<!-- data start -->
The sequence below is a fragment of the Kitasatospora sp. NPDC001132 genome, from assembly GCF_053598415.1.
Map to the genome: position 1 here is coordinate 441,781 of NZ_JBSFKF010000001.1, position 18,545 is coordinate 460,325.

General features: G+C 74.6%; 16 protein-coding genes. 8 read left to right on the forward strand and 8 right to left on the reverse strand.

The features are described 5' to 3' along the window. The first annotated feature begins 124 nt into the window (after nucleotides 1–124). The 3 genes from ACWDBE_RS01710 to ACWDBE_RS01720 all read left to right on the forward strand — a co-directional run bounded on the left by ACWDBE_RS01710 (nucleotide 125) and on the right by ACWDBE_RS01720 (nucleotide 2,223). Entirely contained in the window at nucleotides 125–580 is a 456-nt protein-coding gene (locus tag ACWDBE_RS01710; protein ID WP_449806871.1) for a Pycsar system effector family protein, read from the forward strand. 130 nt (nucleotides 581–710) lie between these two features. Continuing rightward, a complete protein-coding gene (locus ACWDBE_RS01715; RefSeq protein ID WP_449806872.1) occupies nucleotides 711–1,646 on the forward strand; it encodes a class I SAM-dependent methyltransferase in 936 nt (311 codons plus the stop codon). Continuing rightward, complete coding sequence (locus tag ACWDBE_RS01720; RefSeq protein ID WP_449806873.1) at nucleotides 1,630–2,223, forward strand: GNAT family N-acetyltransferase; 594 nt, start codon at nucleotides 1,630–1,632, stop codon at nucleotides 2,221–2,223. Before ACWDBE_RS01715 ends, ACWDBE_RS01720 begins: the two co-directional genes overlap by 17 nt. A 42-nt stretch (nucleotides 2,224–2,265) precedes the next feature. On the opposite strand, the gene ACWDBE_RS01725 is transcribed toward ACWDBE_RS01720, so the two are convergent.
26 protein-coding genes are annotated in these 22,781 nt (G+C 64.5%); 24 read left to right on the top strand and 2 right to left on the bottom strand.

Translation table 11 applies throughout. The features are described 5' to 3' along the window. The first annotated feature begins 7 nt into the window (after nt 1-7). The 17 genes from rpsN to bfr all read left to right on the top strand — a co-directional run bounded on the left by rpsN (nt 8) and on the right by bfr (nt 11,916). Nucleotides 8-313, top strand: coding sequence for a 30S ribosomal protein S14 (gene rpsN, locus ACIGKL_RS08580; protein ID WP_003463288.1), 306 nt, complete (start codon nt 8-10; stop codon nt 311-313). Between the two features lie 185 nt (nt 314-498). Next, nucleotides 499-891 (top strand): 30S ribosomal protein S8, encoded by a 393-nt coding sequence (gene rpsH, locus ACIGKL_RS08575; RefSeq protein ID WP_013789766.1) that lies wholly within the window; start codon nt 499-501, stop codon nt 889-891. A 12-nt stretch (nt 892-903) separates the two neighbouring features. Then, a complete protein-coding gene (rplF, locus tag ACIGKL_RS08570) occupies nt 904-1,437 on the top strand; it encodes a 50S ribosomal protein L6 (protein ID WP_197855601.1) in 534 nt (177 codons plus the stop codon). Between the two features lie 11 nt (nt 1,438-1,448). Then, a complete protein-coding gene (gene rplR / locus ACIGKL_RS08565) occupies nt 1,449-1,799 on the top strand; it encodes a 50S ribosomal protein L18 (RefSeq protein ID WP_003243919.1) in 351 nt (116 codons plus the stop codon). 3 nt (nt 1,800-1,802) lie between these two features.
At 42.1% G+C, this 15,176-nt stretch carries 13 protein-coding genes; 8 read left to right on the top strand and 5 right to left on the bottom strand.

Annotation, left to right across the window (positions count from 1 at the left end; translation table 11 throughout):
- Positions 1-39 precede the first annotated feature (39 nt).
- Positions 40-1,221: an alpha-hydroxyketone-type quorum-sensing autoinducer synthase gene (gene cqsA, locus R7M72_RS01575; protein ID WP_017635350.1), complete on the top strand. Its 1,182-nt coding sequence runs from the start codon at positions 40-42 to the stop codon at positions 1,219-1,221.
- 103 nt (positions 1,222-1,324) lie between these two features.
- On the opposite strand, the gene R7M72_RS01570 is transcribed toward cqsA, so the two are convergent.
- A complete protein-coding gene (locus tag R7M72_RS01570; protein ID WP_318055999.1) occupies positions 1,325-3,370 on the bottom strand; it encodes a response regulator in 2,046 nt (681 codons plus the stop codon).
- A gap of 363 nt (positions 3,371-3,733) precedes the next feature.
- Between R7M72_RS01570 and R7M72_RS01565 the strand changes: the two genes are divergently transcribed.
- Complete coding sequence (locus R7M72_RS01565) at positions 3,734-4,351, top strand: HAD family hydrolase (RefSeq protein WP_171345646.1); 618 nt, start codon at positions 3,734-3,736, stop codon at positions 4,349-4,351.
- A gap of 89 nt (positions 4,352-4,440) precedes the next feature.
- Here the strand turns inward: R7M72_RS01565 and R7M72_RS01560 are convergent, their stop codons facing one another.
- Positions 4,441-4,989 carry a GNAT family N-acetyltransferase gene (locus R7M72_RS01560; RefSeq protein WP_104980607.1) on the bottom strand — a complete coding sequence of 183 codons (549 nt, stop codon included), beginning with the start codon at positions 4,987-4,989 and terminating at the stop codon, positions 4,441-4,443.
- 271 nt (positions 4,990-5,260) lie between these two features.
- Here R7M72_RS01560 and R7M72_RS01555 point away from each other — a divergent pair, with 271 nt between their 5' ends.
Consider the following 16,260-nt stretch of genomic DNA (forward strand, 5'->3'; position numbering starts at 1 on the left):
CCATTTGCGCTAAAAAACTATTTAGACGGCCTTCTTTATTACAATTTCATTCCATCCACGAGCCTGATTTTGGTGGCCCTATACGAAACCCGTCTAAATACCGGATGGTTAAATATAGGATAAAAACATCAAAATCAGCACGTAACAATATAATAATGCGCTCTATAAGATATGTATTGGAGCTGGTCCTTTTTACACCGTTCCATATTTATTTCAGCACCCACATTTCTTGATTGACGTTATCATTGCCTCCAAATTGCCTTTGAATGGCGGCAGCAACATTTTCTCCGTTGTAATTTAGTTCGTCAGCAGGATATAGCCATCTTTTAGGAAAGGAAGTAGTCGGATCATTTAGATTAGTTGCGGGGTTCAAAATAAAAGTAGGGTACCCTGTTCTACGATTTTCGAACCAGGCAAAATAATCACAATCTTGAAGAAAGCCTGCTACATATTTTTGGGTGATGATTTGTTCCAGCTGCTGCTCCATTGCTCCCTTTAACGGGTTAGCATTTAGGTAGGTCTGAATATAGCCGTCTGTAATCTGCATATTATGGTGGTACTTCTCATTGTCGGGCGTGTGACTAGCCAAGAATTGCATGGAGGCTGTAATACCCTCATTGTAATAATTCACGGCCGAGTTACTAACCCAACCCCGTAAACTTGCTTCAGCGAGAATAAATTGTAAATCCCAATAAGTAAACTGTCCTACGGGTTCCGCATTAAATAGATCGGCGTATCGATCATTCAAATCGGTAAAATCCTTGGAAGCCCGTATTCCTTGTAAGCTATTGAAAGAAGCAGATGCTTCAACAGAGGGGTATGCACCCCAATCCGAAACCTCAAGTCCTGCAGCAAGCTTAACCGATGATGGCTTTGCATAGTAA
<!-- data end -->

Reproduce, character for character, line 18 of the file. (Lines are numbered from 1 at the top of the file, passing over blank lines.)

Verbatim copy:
- Here the strand turns inward: R7M72_RS01565 and R7M72_RS01560 are convergent, their stop codons facing one another.